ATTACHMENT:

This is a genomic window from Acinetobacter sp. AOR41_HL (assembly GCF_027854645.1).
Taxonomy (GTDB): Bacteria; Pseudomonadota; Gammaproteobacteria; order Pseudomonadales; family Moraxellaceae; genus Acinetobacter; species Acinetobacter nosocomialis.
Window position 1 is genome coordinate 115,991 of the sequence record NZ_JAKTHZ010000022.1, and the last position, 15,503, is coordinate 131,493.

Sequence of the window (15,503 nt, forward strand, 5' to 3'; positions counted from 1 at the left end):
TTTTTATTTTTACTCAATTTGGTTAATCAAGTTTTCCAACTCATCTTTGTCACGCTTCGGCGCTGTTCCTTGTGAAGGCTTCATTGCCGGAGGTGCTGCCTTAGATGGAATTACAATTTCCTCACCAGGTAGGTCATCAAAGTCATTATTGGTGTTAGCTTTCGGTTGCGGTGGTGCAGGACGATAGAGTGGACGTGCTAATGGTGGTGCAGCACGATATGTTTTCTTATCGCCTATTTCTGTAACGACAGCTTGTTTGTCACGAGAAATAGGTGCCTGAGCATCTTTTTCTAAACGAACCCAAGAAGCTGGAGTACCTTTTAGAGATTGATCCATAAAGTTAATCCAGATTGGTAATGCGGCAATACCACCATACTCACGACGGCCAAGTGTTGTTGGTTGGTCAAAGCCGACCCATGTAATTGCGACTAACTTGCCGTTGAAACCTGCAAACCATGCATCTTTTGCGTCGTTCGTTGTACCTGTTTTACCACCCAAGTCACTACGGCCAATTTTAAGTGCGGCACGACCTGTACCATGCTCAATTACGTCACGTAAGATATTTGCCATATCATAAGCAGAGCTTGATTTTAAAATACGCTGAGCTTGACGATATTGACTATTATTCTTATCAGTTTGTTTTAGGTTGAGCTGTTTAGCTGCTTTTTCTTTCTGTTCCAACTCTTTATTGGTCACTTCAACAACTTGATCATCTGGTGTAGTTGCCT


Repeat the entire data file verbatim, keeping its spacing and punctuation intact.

This is a genomic window from Acinetobacter sp. AOR41_HL (assembly GCF_027854645.1).
Taxonomy (GTDB): Bacteria; Pseudomonadota; Gammaproteobacteria; order Pseudomonadales; family Moraxellaceae; genus Acinetobacter; species Acinetobacter nosocomialis.
Window position 1 is genome coordinate 115,991 of the sequence record NZ_JAKTHZ010000022.1, and the last position, 15,503, is coordinate 131,493.

Sequence of the window (15,503 nt, forward strand, 5' to 3'; positions counted from 1 at the left end):
TTTTTATTTTTACTCAATTTGGTTAATCAAGTTTTCCAACTCATCTTTGTCACGCTTCGGCGCTGTTCCTTGTGAAGGCTTCATTGCCGGAGGTGCTGCCTTAGATGGAATTACAATTTCCTCACCAGGTAGGTCATCAAAGTCATTATTGGTGTTAGCTTTCGGTTGCGGTGGTGCAGGACGATAGAGTGGACGTGCTAATGGTGGTGCAGCACGATATGTTTTCTTATCGCCTATTTCTGTAACGACAGCTTGTTTGTCACGAGAAATAGGTGCCTGAGCATCTTTTTCTAAACGAACCCAAGAAGCTGGAGTACCTTTTAGAGATTGATCCATAAAGTTAATCCAGATTGGTAATGCGGCAATACCACCATACTCACGACGGCCAAGTGTTGTTGGTTGGTCAAAGCCGACCCATGTAATTGCGACTAACTTGCCGTTGAAACCTGCAAACCATGCATCTTTTGCGTCGTTCGTTGTACCTGTTTTACCACCCAAGTCACTACGGCCAATTTTAAGTGCGGCACGACCTGTACCATGCTCAATTACGTCACGTAAGATATTTGCCATATCATAAGCAGAGCTTGATTTTAAAATACGCTGAGCTTGACGATATTGACTATTATTCTTATCAGTTTGTTTTAGGTTGAGCTGTTTAGCTGCTTTTTCTTTCTGTTCCAACTCTTTATTGGTCACTTCAACAACTTGATCATCTGGTGTAGTTGCCT